The advantage of buying a new (first registered owner) zero emissions electric car is that the employer can claim 100% of the paid price as a capital allowance (see above). 
 
For new hybrid cars, the 100% capital allowance is no longer available – instead you will qualify for a standard 6-18% writing down allowance. This is dependent on its CO2 emissions. 
 
The capital gains allowance on a second-hand electric company car is not the full 100%, instead you will be able to claim a standard 18% writing down allowance each year. This is also dependant on its CO2 emissions. Click here to find out more. 
 
Note: The new super-deduction for companies, unfortunately does not apply to electric cars. 

Reclaiming VAT on electric company cars 

To reclaim the VAT, the car must be for business use only. Bearing in mind that the HMRC views any commuting between your home and regular place of work as personal use, and not business travel, proving that the car is exclusively business use is very unlikely. 
 
Regardless of whether the car is purchased personally or by the company, if it’s purchased for a mix of personal and business, VAT will be charged, and you cannot reclaim it. 

Other Frequently Asked Questions on Electric Company Cars 

Can I use an electric car as a pool car? 
 
Yes, this is possible – but it still needs to meet all the conditions of a standard pool car, i.e:- 
 
It is available to, and used by, more than one employee, 
It is made available to employees by reason of their employment, 
It is not ordinarily used by one of the employees to the exclusion of others, 
Any private use by an employee is merely incidental to their business use of it, and; 
It is not normally kept overnight on or near the residence of any of the employees unless it’s kept on premises occupied by the provider of the car. 
 
Can my company pay for a charging point to be installed at home? 
 
Yes, a business can pay for the installation of a charging point at the employee or directors’ home without incurring a tax charge on the employee. 
 
This is also treated as a tax-deductible cost for the company – so the company will get tax relief on the cost. 
 
What about Electric Vans? 
 
Electric vans, unlike electric cars, do qualify for the super-deduction which means a mighty 130% capital allowances are available. For a van costing £30,000, this means £7,410 of tax relief!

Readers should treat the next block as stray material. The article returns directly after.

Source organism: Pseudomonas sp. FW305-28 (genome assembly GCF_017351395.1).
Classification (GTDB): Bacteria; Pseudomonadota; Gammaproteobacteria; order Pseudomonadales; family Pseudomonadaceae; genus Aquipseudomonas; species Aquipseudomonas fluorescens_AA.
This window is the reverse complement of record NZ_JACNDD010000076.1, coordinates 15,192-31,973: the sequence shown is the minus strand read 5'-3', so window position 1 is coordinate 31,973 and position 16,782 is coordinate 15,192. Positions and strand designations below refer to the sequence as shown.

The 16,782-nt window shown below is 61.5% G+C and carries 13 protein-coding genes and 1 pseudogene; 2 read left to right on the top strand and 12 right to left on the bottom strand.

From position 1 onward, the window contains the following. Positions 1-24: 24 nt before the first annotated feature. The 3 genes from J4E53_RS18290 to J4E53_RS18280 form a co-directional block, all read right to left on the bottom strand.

There are also no taxable benefits for an employee, even with some personal use. 
 
If you need assistance from an accountancy firm with the tax, NI or VAT calculations on your electric company car purchase, contact us to see how we can help you. 
 
 
 
 
Written by: 
 
Nicola J Sorrell - 
Effective Accounting 
 
Founder | Xero Champion | IR35 Expert 
Share this post:
 
I couldn't recommend them highly enough and will continue to use them for Spiral Static and all future ventures! 
 
 
Matt Badley | Spiral Static 
 
 
 
I have found their help in modernising my accounts invaluable and would recommend them to anyone in a heartbeat. 
 
Matthew Finch | Trailer Aid Ltd 
 
 
 
The whole team at effective accounting are exceptional.  
 
 
 
Jennifer Duthie | Skribbies Ltd 
 
 
 
Nicola is one of the most adept and accessible accountants that I have ever had the pleasure of working with.  
 
 
Carter Stewart | Transworld Consulting Ltd 
 
 
Choosing Effective Accountants has been one of the best decisions we made when we started our company. 
 
 
Matthias Geeroms | OTA Insight Ltd 
 
 
 
Nicola and the team have proven to be extremely professional, efficient and always on hand to answer any questions I have (and I have a lot!).  
 
Emily Hodges | EM Hodges Ltd 
 
 
 
I find the service to be prompt, professional and friendly. 
 
 
 
Simon Weightman | Mercury TS Ltd 
 
 
 
They are quick to respond and are always ahead of the curve for us. Keep it up and thank you. 
 
 
Freda McMahon | Lobster Noodle Ltd 
 
 
Our site uses cookies. For more information, see our cookie policy. Accept cookies and close
Reject cookies Manage settings